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Subject: Re: "Trump: The Opera" in the Wall Street Journal
From: donald kane <[log in to unmask]>
Reply-To:donald kane <[log in to unmask]>
Date:Thu, 3 Nov 2016 10:38:10 -0400

text/plain (217 lines)

Why are operatic parodies rarely ever funny?   This is one of the worst;
entirely predictable, and tedious to read.

Could it be because a straight account of many real operas is likely
to be funnier?


On Thu, Nov 3, 2016 at 9:12 AM, Charles Harrison <[log in to unmask]> wrote:

> Here is a piece by Dan Henninger in the Wall Street Journal today.
> Because WSJ requires a
> subscription, I am reprinting the whole thing in-line below.  (So much for
> copyright law.)
> Frankly, I think Henninger cribbed this idea - format and everything -
> from the opera-l
> member, I don't remember who, who did that brilliant Obama opera spoof in
> 2008 that
> showed up all over the web.  I don't have time to search the archives for
> it but I am sure it
> is there.  This one is not nearly as funny but still worth a chuckle or
> two.  In any case,
> Henninger should have given the opera-l piece that inspired this some
> credit.
> CH
> *********************
> Trump: The Opera
> Trump: Donald Trump
> Crooked Hillary: Hillary Clinton
> Lyin’ Ted: Ted Cruz
> Little Marco: Marco Rubio
> Low Energy Jeb: Jeb Bush
> The Director: James Comey
> Huma the Maidservant: Huma Abedin
> Carlos Danger: Anthony Weiner
> The Trump Clan: Ivanka, Melania, Donald Jr., Eric
> The Clinton Cronies: John Podesta, Cheryl Mills, Terry McAuliffe
> Spear Carriers: Chris Christie, Rudy Giuliani, Billy Bush, Corey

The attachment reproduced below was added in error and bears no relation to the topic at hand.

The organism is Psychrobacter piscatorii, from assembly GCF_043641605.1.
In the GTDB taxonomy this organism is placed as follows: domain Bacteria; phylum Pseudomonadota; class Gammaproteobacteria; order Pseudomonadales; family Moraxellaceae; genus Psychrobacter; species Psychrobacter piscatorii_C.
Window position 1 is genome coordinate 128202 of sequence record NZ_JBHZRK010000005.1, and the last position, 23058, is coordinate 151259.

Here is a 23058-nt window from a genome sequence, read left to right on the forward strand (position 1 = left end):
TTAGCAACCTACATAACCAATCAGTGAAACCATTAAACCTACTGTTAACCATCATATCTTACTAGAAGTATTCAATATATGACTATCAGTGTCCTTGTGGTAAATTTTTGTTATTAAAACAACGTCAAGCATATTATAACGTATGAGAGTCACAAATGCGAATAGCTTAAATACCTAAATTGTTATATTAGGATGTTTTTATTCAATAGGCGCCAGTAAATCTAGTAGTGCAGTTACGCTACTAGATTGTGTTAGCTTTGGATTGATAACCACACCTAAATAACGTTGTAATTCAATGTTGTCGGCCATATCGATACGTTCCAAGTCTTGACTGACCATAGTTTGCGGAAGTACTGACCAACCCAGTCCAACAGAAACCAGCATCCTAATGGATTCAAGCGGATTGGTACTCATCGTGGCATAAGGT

> Lewandowski, Miss Universe
> 1996
> The Mainstream Media Chorus
> My Husband: Bill Clinton (Mr. Clinton’s performance is made possible by a
> special gift from
> the Opera Society of Kazakhstan.)
> Act One
> Scene 1: A dining room at Trump’s Mar-a-Lago estate in Florida.
> Trump, the scion of an American real-estate family, is eating dinner,
> seated at one end of a
> 60-foot-long table. At the other end is his wife, Melania. Along the sides
> of the table are the
> Trump Family—his daughter Ivanka and two older sons, Donald Jr. and Eric.
> Trump puts
> down his Big Mac and says, “I am going to be president.” Ivanka says: “Of
> what?” Trump,
> reddening, shouts: “What else? Of the United States!” Melania faints,
> falling to the floor.
> As Donald Jr. rushes to revive Melania, a short, wiry man enters the
> dining room. Eric says
> to his father: “Who is this guy?” Trump tells the family his name is Corey
> Lewandowski.
> Trump says he found Lewandowski in New Hampshire and that he will run
> Trump’s
> presidential campaign. Revived, Melania implores her husband: “Why have
> you done this to
> me?” Trump replies: “I want to build a wall.” Trump and Lewandowski sing
> the moving
> construction duet: “A beautiful wall (Un bel muro).”
> Scene 2: A Republican primary debate.
> Trump stands behind a podium on a stage. On either side of him, extending
> to the edges of
> the stage, are 15 men and a woman who all say they are running for the
> Republican
> presidential nomination. The debate begins and Trump announces that he
> will not address
> anyone by their real name. Instead, he refers to them as Lyin’ Ted, Little
> Marco and Low
> Energy Jeb.
> The men have heard rumors of Trump’s wrathful followers, the Trumpians,
> and accept
> Trump’s insults. Lyin’ Ted attempts to placate Trump, addressing him as
> “my good friend,
> Donald.” Trump hears this as an insult and replies that Lyin’ Ted’s father
> might have had